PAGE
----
Header

UZH-Logo

Maintenance Infos

Functional and anatomical correlates of language expertise


Elmer, Stefan. Functional and anatomical correlates of language expertise. 2012, University of Zurich, Faculty of Arts.

Abstract

A number of previous studies have shown that intensive training and expertise in a particular domain are associated with functional and structural changes of the human brain. Exactly these altered brain characteristics as a function of intensive training have previously well been documented in cross-sectional (Bangert & Schlaug, 2006; Baumann, Meyer, & Jancke, 2008; Elmer, Meyer, & Jäncke, 2011; Pantev, Roberts, Schulz, Engelien, & Ross, 2001) and longitudinal (Bangert & Altenmuller, 2003; Bezzola, Merillat, Gaser, & Jancke, 2011; Draganski et al., 2004; Hyde et al., 2009) studies by using different methodologies. In this context, an abundance of work dedicated to investigate the influence of intensive training in professional musicians, found convergent evidence for an altered brain architecture, most notably in auditory (Jancke, 2009; Munte, Altenmuller, & Jancke, 2002; Schlaug, Jancke, Huang, & Steinmetz, 1995), somatosensory, and motor brain regions (Amunts et al., 1997; Bangert et al., 2006; Elbert, Pantev, Wienbruch, Rockstroh, & Taub, 1995). Furthermore, previous work performed with musicians not only showed that brain functions and structures can change as a function of training, but notably also that these architectural changes can indeed favour cognitive and perceptual abilities in domains which were not explicitly trained (Aleman, Nieuwenstein, Bocker, & de Haan, 2000; Bilhartz, Bruhn, & Olson, 1999; Brochard, Dufour, & Despres, 2004; Gromko & Poorman, 1998; Magne, Schon, & Besson, 2006; Marie, Magne, & Besson, 2011; Schlaug, Norton, Overy, & Winner, 2005).
Basing on this previous evidence for neuroplasticity and transfer effects in professional musicians, the present work was dedicated to systematically address functional and structural neuronal reorganization in language experts. In particular, the present work aimed at uncovering the effect of intensive language training as experience by simultaneous interpreters (SIs) on 1) lexical processing within and across the languages intensively trained, 2) on structural white matter adaptations in regions supporting articulation, sensory-to-motor coupling mechanisms, and cognition, and 3) on functional and behavioural transfer effects originating from language training. With these purposes in mind, and by adopting cross-sectional designs, I postulated that neuronal reorganisation and transfer effects may originate as a consequence of the processing demands necessary for translating a source language into a target language.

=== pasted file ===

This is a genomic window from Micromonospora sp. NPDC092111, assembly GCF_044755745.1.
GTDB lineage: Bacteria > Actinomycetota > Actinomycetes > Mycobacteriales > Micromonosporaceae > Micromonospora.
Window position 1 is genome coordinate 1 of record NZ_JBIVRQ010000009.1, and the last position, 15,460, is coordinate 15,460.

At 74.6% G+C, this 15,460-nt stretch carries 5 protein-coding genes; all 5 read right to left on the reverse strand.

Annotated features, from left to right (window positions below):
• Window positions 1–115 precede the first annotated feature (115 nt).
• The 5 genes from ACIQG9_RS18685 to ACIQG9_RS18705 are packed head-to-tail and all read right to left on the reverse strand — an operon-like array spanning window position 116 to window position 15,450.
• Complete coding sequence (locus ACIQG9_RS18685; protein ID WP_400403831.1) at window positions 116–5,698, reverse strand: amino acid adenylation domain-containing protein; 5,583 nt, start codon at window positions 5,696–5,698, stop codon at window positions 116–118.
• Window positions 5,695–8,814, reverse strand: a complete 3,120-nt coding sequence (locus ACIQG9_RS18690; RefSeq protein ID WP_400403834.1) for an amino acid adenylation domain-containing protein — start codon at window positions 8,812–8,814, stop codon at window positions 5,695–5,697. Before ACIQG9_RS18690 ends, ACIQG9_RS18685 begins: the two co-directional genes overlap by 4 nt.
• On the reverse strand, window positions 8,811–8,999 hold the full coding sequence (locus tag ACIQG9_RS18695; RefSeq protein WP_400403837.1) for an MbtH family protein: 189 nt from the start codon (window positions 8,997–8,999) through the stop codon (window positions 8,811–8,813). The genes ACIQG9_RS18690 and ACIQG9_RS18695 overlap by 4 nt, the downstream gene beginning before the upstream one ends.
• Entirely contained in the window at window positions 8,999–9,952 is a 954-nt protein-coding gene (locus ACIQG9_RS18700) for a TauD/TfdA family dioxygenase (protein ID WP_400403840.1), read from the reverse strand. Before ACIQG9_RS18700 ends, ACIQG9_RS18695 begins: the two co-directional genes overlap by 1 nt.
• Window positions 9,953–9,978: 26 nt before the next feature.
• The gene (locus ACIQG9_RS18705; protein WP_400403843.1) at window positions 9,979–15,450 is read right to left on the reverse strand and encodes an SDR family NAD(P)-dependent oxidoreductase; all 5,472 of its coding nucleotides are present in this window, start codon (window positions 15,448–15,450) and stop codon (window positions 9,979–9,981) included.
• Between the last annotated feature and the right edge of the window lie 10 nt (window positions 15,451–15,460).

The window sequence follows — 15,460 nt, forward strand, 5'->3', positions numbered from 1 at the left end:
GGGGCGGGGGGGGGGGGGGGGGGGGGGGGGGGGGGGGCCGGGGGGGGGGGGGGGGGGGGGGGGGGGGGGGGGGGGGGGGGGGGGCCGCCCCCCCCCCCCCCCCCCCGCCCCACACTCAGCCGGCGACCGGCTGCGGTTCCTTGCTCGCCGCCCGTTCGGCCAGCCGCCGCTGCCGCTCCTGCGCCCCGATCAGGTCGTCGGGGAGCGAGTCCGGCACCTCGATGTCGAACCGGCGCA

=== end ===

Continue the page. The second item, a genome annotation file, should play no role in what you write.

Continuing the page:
The aim of study A (EEG), entitled “Simultaneous Interpreters as a Model for Neuronal Adaptation in the Domain of Language Processing”, was to examine the impact of language training as experienced by SIs on lexical processing within and across the native (L1) and non-native (L2) languages. With this purpose in mind,
eleven native German SIs and controls matched in L2 proficiency and age of acquisition were asked to judge whether auditory presented disyllabic noun pairs
were either semantically congruent or incongruent. In terms of electrophysiological responses, we observed an earlier negative deflection of the N400 component in the
SIs group, in comparison to the controls, while detecting incongruent trials within the native (L1) and non-native (L2) languages, as well as during the incongruent
German-English condition (GE). These earlier negative responses were interpreted as indicating a training-related altered sensitivity to lexical processing within L1 and L2 as a function of language expertise. Otherwise, the tonic increased N400 responses we observed in the SIs while processing semantic congruent noun pairs which were presented in the opposite direction as usually trained (i.e., from L1 to L2) were interpreted as reflecting the engagement of additional cognitive resources necessary for accomplishing an untrained and therefore unusual language task.
In study B (DTI), entitled “Differential Language Expertise Related to White Matter Architecture in Regions Subserving Sensory-Motor Coupling, Articulation and Interhemispheric Transfer”, we investigated white matter alterations as a function of long-term language training. Basing on the assumption that simultaneous interpreting places high demands on articulation and sound-to-motor mapping mechanisms, as well as on cognitive functions which are vital for executing fast interpretations, we expected to provide evidence for an altered white matter architecture in brain regions involved in the motor control of speech and cognition. In line with our hypothesis, we found evidence for an altered white matter architecture in the SIs group, in comparison to the controls, in the left anterior insula and in the head of the right caudate nucleus, both structures previously shown to be involved in supporting articulation and sensory-to-motor coupling mechanisms. Furthermore, we revealed a differential white matter architecture in the SIs group in the most anterior part of the corpus callosum, a structure being composed of fibre bundles connecting the two frontal lobes. These training-related white matter adaptations we revealed in the anterior part of the corpus callosum are supposed to optimise the interplay between the two frontal lobes which are strongly involved in controlling executive functions during interpreting.